“Turn or Burn”
“Repent for your sin”
“God hates fags”
Go to any deceased soldier’s funeral in the proximity of Topeka, Kansas and further afield you will no doubt see signs with words like those above plastered on placards thanks to the Westboro Baptist Church. Or go to a porn convention and you will hear people shouting similar slogans through bullhorns from outside aimed at everyone inside. It even seems bands like Switchfoot aren’t safe from the hate these messages spout.
Over the weekend reports of the near death of Fred Phelps; the former leader of the aforementioned “religious” group the Westboro Baptist Church; ranged from him being on the ‘edge of death’ to already having passed away. (As of print it seems the former are more accurate).
Nevertheless it has started people preparing for what it seems a now more closer inevitable death than we thought. Many of the tweets and facebook messages have been extremely gracious to Fred and his church. Choosing to send love in the fact of so much hate. For a church that has spent it’s entire existence making it’s goal to tell widowers, and children whose parents have died, the LGBT community and pretty much everyone else that they are going to spend eternity in Hell this kind of response is actually quite surprising. Surprising, yet hopeful.
When someone devotes their lives to such disgusting hate and ensuring that message is spread, it is hopeful for humanity that we can rise above it and simply show grace to those people who themselves refuse to show any. To return hate with love is more than rising above it but is to be fully human and to offer the person full of hate the chance to also experience being fully human. To experience love and peace for maybe the first time in their life.
For some, there is even hope that even at this late stage, there may be time for Fred Phelps to repent just as he has called so many to do over the years.
Another story of repentance this week arose with a letter from Mars Hill Seattle church, Mark Driscoll, appearing on reddit. Mark Driscoll has millions of followers. His books sell well (although maybe not as well as we thought), he has helped to plant thousands of churches worldwide through Acts 29, his podcasts certainly receive millions of downloads and he has encouraged many, many people in their faith.
There is another group of people who have questioned many of his practices and theology, claiming it constitutes spiritual abuse and over the last several months an increasing number of former staff and church members have come forward claiming how they have been mistreated with stories of the control that Mars Hill exerts over their members.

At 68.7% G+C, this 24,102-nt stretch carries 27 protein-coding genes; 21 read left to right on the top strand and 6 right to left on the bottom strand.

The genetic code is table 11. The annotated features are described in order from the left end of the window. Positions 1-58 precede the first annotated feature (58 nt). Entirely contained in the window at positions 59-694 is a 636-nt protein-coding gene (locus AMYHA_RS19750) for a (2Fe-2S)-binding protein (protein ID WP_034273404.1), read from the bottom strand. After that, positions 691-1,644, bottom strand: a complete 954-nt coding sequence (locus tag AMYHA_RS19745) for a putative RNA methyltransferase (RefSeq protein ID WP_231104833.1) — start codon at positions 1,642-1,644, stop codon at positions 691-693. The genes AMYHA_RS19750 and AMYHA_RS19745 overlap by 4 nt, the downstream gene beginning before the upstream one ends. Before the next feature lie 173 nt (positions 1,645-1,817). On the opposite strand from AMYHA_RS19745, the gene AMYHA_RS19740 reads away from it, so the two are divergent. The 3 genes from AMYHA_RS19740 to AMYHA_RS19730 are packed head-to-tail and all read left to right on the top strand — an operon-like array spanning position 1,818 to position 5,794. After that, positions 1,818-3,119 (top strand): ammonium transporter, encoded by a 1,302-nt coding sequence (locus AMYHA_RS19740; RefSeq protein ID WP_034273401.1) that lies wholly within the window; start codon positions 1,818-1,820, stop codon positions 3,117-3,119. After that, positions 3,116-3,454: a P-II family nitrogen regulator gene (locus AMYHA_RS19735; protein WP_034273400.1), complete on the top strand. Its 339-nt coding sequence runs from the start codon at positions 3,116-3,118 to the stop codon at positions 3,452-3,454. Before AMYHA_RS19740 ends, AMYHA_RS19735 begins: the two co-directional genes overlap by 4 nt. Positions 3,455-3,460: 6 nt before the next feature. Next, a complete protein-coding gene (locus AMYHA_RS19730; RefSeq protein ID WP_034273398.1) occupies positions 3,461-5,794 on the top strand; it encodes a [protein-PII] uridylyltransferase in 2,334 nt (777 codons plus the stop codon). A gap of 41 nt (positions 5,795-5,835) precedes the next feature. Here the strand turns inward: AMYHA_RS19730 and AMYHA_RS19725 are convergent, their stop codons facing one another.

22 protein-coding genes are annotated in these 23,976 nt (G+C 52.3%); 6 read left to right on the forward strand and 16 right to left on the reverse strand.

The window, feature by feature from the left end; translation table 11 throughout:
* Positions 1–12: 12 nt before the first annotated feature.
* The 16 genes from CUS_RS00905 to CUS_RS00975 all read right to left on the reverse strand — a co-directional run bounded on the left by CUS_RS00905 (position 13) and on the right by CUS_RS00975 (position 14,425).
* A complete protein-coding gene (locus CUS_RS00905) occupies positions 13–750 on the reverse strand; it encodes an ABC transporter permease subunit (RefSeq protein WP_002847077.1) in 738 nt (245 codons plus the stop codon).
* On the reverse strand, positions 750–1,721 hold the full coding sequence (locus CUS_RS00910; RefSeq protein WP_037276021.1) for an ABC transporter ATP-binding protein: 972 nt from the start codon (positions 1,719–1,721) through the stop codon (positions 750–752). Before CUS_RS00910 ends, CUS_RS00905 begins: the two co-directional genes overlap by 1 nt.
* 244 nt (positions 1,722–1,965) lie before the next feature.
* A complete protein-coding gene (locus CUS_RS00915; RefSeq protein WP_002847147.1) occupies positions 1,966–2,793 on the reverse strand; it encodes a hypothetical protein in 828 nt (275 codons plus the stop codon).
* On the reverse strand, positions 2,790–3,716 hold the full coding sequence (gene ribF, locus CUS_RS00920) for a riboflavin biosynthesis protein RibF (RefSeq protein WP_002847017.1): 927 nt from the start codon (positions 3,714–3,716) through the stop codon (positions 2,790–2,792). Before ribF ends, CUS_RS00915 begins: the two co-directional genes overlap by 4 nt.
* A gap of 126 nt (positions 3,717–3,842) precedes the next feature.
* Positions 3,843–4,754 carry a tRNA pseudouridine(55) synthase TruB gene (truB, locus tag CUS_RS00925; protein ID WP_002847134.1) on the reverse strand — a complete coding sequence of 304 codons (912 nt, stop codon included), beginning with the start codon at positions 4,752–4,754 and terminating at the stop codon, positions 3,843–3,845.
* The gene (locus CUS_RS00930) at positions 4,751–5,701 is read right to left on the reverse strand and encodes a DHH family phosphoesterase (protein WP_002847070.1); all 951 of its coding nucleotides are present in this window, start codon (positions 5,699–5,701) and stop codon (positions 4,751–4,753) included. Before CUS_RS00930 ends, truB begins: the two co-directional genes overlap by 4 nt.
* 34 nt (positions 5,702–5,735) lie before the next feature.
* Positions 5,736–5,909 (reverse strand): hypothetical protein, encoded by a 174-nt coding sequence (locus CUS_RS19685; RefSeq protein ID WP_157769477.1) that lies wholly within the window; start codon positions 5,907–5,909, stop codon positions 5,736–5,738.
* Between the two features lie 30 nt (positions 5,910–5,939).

With Mark Driscoll’s recent letter there has been hope from many quarters that He is finally owning some of his own sin and from others a quiet weariness and hesitancy.
I am further than anything close to being a Mark Driscoll fan but to be honest I can see both sides.
Most of us reading this and most of us who have heard of Mark Driscoll have never met him. Most of us don’t know him. We may have heard his sermons, we may have read his books, we may follow him on twitter but we don’t know Mark Driscoll. Does this mean that when he claims things like this or when he does something unethical we should keep quiet about? Not at all. But more often than not the problems we have with people can be very quickly dissipated if we spent some time with them.
When we begin to realize that we’re not that different.
They may have sin that is visible to the world, but we still have sin. The agenda we place on some people like Mark Driscoll or Rob Bell may not be true at all. In fact, I would guess that it hardly ever is. But yet it is easier to assume that Mark Driscoll’s intention was to sell more books so to make more money for Himself or his church than to see it (as misjudged as it may have been) as a way to increase Mars Hill capacity to spread Jesus’ love. Or to decide that Rob Bell is trying to lead people astray and away from Jesus just because some of his theology looks different to yours rather than to see that He cares an incredible amount for those who have been hurt by the church and is trying to reclaim the freeing message of Jesus.
That levels the playing field. How different would grace look if we began there?
It should, hopefully make us stop and take stock.
Often, when a high profile leader makes a public apology our initial reaction is to treat it with a slight stand backish weariness.
Some might hear their words and think yeah but what if they don’t mean it, or what if nothing changes, or what about all the people that they have hurt? We all in different ways want to control repentance and grace and make it fit the mould we ourselves have designed. Yet, Jesus himself in Matthew 7 tells us that we will know the true spirit of someone by the fruit they grow. If we want to see whether someone has really changed, watch them.